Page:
Volunteers fill the void in the farming community, following October. 7. (Photo: Dr .Guy Halfteck)
When the war broke out, Israelis began to volunteer for the war effort, with agriculture viewed as a top priority. This need inspired a high-tech CEO to organize groups of volunteers to assist local farmers.
In the aftermath of October 7, Israeli farmers were abandoned by most foreign workers who fled the country. The farming community rapidly spiraled into a state of emergency, leaving farmers at risk of losing their crops and livelihood, and leaving Israel without local produce.
Dr. Guy Halfteck (Photo: Courtesy)
Dr. Halfteck travels between Israel, London and New York, but he was in Israel on October 7. He decided to stay because he was concerned about the sudden agricultural crisis.
"I realized within the first week that farmers are going to need a lot of help, and I contacted one of the farms in the south and told them that I'd like to come and help. I went down to help them and I stayed with them and then I stayed on another farm, and then on a third farm — eventually I stayed on four different farms," Dr. Halfteck explained.
Picking strawberries, cherry tomatoes and working with other crops included some of his volunteer work at the farms in the Gaza envelope. Having an affinity for farming, and some experience at this parents' home in the north, it was natural for Dr. Halfteck to consider the plight of the farmers. And just like many other Israelis, it was hard to focus on anything other than find a way to volunteer for the war effort.
"I always had an interest in farming and agriculture, just as a pastime, as a kind of interest of mine. I like farming. I have friends who are farmers. I just wanted to go down and help those farmers, and I figured I could help with farming because I like it and I know it, and I'll just go ahead and do it, as physical and as difficult as it is. I'd rather stay away from my computer. I felt like I was not able to do any of my entrepreneurship, technology, which is also creative work. I felt like all of my creative side was basically shut down and I felt like I needed to devote myself to something that is going to help other people," said Dr. Halfteck.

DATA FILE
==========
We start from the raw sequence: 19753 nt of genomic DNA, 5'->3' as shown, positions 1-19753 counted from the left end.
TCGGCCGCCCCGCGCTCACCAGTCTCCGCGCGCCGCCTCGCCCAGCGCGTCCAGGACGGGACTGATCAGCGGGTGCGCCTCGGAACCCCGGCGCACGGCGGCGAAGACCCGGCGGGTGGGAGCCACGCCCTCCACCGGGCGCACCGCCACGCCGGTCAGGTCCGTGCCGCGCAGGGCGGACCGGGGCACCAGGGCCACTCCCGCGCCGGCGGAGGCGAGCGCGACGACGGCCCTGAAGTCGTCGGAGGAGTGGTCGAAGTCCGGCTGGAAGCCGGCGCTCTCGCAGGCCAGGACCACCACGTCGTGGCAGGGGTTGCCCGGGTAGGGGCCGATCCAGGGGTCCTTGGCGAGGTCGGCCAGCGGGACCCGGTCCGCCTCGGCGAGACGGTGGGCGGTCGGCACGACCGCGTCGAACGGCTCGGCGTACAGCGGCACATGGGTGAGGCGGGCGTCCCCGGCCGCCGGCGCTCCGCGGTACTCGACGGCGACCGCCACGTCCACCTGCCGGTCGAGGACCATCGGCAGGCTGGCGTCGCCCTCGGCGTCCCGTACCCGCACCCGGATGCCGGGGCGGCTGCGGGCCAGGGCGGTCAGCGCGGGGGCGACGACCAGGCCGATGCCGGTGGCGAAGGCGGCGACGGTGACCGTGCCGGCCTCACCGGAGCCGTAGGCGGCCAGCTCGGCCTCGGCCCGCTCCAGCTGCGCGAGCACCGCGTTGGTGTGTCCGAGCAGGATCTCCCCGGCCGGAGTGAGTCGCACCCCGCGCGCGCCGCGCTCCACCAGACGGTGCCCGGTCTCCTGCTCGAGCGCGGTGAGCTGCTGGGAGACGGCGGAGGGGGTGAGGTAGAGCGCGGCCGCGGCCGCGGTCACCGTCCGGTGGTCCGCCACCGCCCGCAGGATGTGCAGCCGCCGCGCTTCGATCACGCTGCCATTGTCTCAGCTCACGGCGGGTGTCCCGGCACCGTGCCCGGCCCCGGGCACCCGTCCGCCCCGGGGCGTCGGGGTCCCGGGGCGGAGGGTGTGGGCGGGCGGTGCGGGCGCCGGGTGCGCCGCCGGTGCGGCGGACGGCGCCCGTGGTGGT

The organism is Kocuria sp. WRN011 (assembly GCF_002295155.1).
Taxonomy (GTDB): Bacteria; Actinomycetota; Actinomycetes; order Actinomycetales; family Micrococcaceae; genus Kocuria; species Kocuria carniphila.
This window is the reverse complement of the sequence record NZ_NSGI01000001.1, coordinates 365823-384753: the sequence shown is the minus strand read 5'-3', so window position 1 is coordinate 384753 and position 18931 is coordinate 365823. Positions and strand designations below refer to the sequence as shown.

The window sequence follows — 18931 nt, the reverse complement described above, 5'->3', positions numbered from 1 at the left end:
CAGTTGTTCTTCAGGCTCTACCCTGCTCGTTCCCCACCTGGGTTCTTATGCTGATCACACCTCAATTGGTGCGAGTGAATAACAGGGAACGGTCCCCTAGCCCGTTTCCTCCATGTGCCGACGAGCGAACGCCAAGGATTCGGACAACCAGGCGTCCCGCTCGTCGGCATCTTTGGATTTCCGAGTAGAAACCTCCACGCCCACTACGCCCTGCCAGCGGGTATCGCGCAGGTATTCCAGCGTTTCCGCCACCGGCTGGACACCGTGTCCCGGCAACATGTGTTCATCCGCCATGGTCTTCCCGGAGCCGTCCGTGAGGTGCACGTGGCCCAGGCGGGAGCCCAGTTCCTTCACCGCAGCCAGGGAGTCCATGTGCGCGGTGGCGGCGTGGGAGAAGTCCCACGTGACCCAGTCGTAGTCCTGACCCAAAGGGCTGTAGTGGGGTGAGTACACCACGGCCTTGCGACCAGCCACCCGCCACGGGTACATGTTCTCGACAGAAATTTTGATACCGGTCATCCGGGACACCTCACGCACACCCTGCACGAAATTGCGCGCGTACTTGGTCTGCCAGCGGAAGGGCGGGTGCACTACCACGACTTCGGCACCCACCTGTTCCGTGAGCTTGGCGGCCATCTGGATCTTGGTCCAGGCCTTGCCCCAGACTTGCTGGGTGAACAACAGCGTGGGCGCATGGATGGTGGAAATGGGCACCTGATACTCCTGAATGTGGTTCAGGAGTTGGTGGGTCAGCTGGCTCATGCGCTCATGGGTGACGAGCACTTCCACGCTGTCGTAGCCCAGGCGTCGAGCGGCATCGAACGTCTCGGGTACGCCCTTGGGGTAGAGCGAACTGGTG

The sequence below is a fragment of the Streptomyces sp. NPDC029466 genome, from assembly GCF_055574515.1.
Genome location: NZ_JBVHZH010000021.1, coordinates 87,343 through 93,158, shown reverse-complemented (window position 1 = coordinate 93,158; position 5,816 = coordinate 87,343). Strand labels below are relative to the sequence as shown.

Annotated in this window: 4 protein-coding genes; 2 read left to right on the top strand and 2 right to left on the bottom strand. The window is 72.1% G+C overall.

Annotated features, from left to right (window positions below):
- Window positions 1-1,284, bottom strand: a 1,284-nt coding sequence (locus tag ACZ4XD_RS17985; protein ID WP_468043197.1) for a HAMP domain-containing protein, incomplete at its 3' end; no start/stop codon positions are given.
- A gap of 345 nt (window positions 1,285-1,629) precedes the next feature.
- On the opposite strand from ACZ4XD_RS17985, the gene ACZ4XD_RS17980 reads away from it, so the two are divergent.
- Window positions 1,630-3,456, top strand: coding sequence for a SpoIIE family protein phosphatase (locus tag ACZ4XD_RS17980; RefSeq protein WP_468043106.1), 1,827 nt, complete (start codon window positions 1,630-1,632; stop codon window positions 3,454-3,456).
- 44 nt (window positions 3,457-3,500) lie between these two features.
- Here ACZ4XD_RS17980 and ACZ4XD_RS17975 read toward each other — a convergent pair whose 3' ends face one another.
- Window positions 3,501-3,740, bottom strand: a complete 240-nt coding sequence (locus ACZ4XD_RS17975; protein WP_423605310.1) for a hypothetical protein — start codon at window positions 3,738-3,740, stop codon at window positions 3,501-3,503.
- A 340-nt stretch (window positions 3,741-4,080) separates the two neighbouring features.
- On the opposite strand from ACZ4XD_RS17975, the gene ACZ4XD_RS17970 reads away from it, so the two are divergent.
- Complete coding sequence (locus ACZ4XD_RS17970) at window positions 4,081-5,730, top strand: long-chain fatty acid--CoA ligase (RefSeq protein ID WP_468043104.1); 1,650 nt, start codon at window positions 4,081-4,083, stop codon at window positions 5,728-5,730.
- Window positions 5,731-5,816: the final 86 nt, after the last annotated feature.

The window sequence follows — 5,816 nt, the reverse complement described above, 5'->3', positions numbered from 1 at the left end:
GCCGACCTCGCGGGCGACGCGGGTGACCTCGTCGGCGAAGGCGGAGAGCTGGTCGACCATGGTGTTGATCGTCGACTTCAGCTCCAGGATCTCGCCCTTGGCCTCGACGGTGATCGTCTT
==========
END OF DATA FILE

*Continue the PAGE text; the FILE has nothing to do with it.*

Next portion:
As the war progressed, locals began looking to volunteer in agriculture. Supporters around the world also began flying to Israel, specifically to volunteer for the war effort. Many were looking to make agricultural work a big part of their contribution, with some seeking organized transportation to and from the farms.
Volunteer farming through Dr. Halfteck's WhatsApp community. (Photos: Dr. Guy Halfteck)
"The Nation's Agriculture War Room,” (חמ״ל חקלאות העם) is a WhatsApp community that was created by Dr. Halfteck to enlist volunteers.
"Suddenly they [the farmers] have an influx of volunteers, have to manage and monitor them, train them even a bit, even a basic kind of explanation and training. I took it upon myself to help those farmers to kind manage the volunteers. And then I realized that many farmers actually do not get the help they need, they might need a lot of help, but they do not get enough volunteers for a bunch of reasons. I started the WhatsApp group to enlist volunteers," Dr. Halfteck explained.
The first WhatsApp group was created in November. It rapidly developed into a large community with four groups, now tied to one main community. There are over 2,000 members, with a mix of locals and foreigners. With messages in English and Hebrew it’s easy to navigate through the WhatsApp community, and sign up for volunteer work. The group geared to English speakers is called, "Come Help Israeli Farmers." The fourth group is strictly for matching farmers with Israelis seeking employment in agriculture.
Screenshots of the three volunteer WhatsApp groups under the main umbrella group. You can signup here for the English group.
Free transportation is offered to and from the farms, from various pickup locations across the country, such as Haifa, Netanya, Raanana, and Tel Aviv, with other pickup points along the way as required. The cost of the transportation is covered by the government, so volunteers don't have to pay to join the groups.
With a bus heading to a farm every day, except Saturday, about 200-250 volunteers per week join the organized groups, not including all the volunteers that arrive independently. Both foreigners and locals have joined the effort.